- Stiffness of muscles
- Spastic movements
- ]]>Scoliosis]]> (curvature of the spine)
- Breathing trouble and seizures often decrease with age
- Puberty usually begins at the expected age
The doctor will:
- Ask about your child’s symptoms and medical history
- Do a physical and neurological exam
- Exclude other disorders, such as autism]]>
- Do genetic testing can often confirm the diagnosis
Ninety-five percent of girls with Rett Syndrome and 50% of those with the atypical form have the MECP2 mutation. But, not everyone with this mutation will have Rett syndrome. Some females may be normal or have only mild symptoms. But, these women can pass the gene to their daughters. The daughters may then be more severely affected.
Some of the motor functions of Rett syndrome are similar to those of autism. Children with autism, who are more often boys, do not maintain person-to-person contact. Most girls with Rett syndrome, though, prefer human contact to focusing on inanimate objects. These differences may give the first clue in diagnosing Rett syndrome.
Aside from genetic testing, the diagnosis is confirmed by comparing the physical and developmental findings with those typically found in Rett syndrome.
Tests may include:
- Blood test—to check for genetic mutation (MECP2)
- ]]>Electroencephalogram]]> (EEG)—a test that records the electrical activity of the brain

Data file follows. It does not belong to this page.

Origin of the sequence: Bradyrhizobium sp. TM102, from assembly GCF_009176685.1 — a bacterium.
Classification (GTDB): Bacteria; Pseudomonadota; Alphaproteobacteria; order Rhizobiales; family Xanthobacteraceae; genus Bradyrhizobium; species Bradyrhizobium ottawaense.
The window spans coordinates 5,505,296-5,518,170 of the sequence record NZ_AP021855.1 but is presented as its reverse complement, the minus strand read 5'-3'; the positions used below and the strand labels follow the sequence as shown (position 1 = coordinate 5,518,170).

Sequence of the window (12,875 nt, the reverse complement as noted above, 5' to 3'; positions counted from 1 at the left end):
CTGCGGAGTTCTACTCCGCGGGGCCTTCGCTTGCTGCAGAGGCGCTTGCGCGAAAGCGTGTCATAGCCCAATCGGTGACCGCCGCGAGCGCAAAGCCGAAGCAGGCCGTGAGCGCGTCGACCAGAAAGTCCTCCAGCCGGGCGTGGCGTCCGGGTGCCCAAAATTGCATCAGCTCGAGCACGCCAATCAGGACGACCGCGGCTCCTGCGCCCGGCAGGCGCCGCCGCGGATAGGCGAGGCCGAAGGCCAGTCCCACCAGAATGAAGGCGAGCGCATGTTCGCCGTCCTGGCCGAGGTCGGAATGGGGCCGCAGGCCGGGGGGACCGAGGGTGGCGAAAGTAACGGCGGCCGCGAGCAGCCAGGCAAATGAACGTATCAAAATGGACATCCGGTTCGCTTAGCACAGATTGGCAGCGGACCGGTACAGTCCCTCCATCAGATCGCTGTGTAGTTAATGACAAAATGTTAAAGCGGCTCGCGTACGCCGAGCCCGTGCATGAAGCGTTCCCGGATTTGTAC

- Video-EEG—a test that combines EEG with a video to see if some of the child's movements are caused by seizures
There is no cure for Rett syndrome. People with this condition need to be monitored for:
- Skeletal problems
- Heart problems
Treatment aims to control symptoms and includes:
- Anticonvulsants to control seizure activity
- Stool softeners or laxatives if constipated
- Drugs to help with breathing
- Drugs to ease agitation
- Histone deacetylase inhibitors—Scientists are investigating this group of medications to treat Rett syndrome.
- Occupational therapy—to help patients learn to perform daily activities, such as dressing and eating
- Physical therapy—to help patients improve coordination and movement (can sometimes prolong the ability to walk), braces and splints may be recommended
- Speech therapy aids—to build communication skills
- Social workers—to help a family cope with caring for a child with Rett syndrome
Techniques for Limiting Problem Behaviors
Keeping a diary of your child's behaviors and activities helps determine the cause of agitation. The following may help to prevent or control behavior problems:
- Warm baths
- Soothing music
- Quiet environment
International Rett Syndrome Association
Rett Syndrome Research Foundation
Ontario Rett Syndrome Association
Behrman RE, Kliegman R, Jenson HB. Nelson Textbook of Pediatrics . 16th ed. Philadelphia, PA: WB Saunders Co; 2000.
Kazantsev AG, Thompson LM. Therapeutic implication of histone deacetlyase inhibitors for central nervous system disorders. Nature Review Drug Discovery. 2008;7:854-868.
Tasman A, Kay J, Lieberman JA. Psychiatry . Philadelphia, PA: WB Saunders Co; 1997.
We'll keep the genes on for you. Neurology . 2001;56:582-584.
Last reviewed January 2009 by ]]>Rimas Lukas, MD]]>